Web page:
According to the most recent research from the Society of Motor Manufacturers and Traders (SMMT), investment in the motor industry of the United Kingdom has halved during the first half of this year, as the uncertainty regarding the future post-Brexit affects spending.
The turnover in automotive manufacturing rose by 5.3 percent during the previous year, and jobs in the sector increased by 2.8 percent to 186,000.
Meanwhile, the green credentials of the industry were able to improve, with CO2 emissions per vehicle dropping by 9.4 percent and waste to landfill declined by 12.6 percent.
However, during the first six months of the current year, the SMMT reported that the investment has stalled, with only £347.3 million earmarked for new equipment, models, and facilities in the United Kingdom – approximately half the sum that was announced during the same period last year.
The production output has dropped because of the slowing demand in the new vehicle market, and hundreds of job cuts have already been announced, including at Vauxhall dealerships and Jaguar Land Rover across the United Kingdom.
The SMMT said that the government “must take steps to boost investor confidence and safeguard the thousands of jobs that depend on the sector”.
The group called on the government to end the uncertainty regarding the future trading relationship of the United Kingdom with the European Union, and to “commit to continued membership of the customs union and maintenance of the benefits the single market delivers,” or risk impairing the competitiveness of the car industry of the United Kingdom.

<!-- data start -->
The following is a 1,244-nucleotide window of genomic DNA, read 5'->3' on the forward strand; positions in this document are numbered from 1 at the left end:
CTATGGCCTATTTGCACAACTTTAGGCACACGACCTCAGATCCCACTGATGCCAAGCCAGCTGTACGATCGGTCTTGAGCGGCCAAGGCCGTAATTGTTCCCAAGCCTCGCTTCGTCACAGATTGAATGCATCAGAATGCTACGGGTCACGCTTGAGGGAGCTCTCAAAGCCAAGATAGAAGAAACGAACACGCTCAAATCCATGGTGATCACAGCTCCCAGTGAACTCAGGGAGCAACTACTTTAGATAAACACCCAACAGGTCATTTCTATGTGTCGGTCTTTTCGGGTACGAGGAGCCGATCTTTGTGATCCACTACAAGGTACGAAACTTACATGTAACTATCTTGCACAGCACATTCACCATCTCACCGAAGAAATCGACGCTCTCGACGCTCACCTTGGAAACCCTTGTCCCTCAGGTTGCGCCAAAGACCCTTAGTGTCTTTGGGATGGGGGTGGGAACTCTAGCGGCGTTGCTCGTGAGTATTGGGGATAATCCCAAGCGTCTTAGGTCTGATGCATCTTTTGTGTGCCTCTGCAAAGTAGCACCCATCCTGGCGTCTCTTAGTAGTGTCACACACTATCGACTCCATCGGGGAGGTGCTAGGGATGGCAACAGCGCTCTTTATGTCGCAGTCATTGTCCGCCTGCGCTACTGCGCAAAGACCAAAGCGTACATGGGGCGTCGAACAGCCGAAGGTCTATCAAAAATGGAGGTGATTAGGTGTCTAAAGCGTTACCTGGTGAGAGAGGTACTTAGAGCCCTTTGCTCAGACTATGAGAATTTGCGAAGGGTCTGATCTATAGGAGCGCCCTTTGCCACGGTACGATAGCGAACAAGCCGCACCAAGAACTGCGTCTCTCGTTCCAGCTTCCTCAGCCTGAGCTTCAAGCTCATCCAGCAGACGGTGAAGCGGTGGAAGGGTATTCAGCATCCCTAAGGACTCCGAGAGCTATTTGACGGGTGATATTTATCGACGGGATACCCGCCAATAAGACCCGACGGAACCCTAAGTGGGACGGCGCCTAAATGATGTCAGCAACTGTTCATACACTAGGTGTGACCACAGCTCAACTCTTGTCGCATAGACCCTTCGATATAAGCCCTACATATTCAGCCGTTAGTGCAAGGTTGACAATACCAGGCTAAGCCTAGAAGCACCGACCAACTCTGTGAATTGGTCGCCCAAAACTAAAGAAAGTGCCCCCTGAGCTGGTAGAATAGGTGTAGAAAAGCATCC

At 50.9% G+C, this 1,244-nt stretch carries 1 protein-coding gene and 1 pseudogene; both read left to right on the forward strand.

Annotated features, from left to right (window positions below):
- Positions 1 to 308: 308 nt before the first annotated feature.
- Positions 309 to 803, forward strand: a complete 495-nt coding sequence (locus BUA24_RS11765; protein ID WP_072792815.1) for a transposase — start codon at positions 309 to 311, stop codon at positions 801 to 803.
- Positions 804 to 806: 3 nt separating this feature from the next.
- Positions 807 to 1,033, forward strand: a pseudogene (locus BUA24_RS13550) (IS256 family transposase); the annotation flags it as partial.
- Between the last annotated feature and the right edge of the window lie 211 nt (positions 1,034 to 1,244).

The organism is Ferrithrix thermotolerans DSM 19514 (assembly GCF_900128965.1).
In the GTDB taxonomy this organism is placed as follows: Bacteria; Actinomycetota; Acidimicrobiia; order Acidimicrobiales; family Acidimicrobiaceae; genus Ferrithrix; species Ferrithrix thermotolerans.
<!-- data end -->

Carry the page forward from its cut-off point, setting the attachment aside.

The SMMT chief executive, Mike Hawes, stated: “There is growing frustration in global boardrooms at the slow pace of negotiations. The current position, with conflicting messages and red lines, goes directly against the interests of the UK automotive sector which has thrived on single market and customs union membership.”
Hawes said that there was “no credible ‘plan B’ for frictionless customs arrangements.” He said that it was unrealistic to anticipate that new trade deals would be agreed with the rest of the world that would replicate the enormous value of the trade with the European Union.
He added: “There is no Brexit dividend for our industry, particularly in what is an increasingly hostile and protectionist global trading environment.”
He continued: “Our message to government is that until it can demonstrate exactly how a new model for customs and trade with the EU can replicate the benefits we currently enjoy, don’t change it.”
The call for action of the SMMT arrives weeks after the president of the CBI, Paul Dreschler, warned that the motor industry of the United Kingdom faces “extinction” if the United Kingdom leaves the customs union of the European Union.
He stated: “If we do not have a customs union, there are sectors of manufacturing society in the UK which risk becoming extinct.”
Dreschler continued: “Be in no doubt, that is the reality. There’s zero evidence that independent trade deals will provide any economic benefit to the UK that’s material. It’s a myth.”
Recently, US President Donald Trump threatened to impose 20 percent tariffs on European cars as a retaliation for the “unfair” treatment of the European Union of goods from America.
In a statement that was posted on social media, Trump stated: “Based on the tariffs and trade barriers long placed on the US and it great companies and workers by the European Union, if these tariffs and barriers are not soon broken down and removed, we will be placing a 20 per cent tariff on all of their cars coming into the US. Build them here!”